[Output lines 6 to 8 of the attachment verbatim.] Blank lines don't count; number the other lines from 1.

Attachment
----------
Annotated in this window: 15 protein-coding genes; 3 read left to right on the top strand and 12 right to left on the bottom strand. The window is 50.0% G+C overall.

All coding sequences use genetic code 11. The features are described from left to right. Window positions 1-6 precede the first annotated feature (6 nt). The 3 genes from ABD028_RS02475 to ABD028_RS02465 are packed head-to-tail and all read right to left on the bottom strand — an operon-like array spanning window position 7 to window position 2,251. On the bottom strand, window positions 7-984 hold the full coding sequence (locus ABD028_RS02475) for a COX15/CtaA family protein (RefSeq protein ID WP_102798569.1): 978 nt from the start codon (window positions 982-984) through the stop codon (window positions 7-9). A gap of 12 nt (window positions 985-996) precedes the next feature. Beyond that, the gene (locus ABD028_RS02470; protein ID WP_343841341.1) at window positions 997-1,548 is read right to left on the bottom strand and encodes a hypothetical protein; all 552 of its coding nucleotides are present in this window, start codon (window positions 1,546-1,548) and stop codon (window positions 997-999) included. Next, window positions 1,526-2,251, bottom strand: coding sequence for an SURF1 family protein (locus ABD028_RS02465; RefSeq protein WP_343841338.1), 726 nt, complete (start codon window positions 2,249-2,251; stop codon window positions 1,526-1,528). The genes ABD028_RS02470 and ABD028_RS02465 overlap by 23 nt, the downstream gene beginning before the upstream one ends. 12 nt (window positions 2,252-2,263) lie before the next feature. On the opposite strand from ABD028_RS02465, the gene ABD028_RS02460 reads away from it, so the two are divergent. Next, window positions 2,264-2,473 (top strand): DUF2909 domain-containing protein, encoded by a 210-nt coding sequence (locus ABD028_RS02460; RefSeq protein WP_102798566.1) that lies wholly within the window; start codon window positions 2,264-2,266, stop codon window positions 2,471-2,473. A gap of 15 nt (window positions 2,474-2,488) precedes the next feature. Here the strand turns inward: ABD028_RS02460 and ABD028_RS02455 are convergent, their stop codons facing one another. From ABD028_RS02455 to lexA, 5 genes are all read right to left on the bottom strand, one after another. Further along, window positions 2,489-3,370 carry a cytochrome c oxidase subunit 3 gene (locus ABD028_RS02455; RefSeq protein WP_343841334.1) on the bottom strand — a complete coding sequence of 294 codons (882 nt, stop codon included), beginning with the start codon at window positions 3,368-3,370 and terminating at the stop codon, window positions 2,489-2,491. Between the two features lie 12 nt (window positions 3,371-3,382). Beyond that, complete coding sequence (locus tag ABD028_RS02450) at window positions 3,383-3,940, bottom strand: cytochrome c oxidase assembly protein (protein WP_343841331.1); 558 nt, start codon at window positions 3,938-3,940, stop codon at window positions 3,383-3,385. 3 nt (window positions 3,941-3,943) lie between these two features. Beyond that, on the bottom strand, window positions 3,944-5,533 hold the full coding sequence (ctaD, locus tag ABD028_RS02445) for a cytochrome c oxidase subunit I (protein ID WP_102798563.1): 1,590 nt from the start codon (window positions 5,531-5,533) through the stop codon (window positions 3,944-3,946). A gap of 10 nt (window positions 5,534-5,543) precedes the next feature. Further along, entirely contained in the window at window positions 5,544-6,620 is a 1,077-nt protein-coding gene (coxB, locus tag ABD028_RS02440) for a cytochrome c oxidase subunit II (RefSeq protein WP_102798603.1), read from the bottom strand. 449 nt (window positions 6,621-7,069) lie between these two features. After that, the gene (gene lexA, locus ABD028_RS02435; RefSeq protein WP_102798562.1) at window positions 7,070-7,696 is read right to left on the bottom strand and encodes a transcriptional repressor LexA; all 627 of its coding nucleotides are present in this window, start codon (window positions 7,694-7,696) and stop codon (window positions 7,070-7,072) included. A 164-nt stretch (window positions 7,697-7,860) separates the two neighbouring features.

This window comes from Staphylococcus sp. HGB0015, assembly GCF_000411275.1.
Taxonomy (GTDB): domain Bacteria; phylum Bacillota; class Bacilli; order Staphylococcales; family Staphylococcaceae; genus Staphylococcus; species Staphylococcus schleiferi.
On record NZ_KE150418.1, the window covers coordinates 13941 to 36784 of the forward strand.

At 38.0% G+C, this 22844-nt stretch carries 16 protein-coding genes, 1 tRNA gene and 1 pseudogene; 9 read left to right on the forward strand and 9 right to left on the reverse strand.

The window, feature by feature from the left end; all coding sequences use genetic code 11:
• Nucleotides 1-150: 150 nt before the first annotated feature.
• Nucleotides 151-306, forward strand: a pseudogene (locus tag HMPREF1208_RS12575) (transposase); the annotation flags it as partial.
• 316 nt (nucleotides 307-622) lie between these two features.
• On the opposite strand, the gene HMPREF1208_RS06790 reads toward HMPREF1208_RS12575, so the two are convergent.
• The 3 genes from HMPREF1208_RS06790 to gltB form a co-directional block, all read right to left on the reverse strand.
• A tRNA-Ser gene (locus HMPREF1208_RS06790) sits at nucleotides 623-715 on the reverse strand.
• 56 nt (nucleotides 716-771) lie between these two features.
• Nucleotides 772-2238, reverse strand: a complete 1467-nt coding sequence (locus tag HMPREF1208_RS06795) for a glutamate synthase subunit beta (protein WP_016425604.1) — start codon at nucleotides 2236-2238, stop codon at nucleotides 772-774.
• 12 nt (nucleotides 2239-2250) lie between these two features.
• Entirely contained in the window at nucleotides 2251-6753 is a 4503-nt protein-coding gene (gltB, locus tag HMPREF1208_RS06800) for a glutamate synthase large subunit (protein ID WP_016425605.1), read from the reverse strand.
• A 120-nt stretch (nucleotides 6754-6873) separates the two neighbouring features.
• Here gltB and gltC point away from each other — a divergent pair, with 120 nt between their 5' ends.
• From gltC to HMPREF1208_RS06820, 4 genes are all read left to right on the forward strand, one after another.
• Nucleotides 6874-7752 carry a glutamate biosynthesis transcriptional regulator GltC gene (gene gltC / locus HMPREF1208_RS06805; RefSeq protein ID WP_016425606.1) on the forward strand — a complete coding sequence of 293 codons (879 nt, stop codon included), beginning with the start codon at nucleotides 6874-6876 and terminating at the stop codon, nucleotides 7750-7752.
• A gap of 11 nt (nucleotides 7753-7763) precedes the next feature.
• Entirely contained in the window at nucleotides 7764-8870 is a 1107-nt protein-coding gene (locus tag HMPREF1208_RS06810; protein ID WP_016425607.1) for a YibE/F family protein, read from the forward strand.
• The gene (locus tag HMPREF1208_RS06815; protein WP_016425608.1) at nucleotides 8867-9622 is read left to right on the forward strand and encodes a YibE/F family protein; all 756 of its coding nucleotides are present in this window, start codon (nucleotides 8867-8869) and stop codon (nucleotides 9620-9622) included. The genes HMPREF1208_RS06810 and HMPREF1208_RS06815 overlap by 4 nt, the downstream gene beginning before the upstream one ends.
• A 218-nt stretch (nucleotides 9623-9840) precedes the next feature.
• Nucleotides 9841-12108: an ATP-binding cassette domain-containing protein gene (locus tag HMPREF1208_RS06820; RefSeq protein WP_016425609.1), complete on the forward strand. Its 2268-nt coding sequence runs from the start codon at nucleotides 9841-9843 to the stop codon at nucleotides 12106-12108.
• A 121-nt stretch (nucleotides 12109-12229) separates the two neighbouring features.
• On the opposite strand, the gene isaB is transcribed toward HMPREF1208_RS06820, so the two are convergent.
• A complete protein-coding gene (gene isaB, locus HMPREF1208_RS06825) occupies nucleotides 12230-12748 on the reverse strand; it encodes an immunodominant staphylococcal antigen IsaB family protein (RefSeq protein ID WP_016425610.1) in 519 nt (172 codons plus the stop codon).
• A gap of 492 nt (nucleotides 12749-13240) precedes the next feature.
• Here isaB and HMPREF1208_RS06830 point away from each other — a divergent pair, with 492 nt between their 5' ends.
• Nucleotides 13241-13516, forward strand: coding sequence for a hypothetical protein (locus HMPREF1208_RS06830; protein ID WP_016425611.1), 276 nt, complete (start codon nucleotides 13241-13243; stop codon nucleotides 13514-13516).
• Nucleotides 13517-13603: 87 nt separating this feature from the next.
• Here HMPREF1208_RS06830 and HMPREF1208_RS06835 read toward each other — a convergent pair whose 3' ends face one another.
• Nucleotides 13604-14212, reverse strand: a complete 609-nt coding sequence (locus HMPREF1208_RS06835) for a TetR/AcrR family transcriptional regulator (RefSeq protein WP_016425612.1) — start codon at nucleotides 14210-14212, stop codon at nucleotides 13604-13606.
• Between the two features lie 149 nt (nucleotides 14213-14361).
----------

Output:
At 38.0% G+C, this 22844-nt stretch carries 16 protein-coding genes, 1 tRNA gene and 1 pseudogene; 9 read left to right on the forward strand and 9 right to left on the reverse strand.

The window, feature by feature from the left end; all coding sequences use genetic code 11:
• Nucleotides 1-150: 150 nt before the first annotated feature.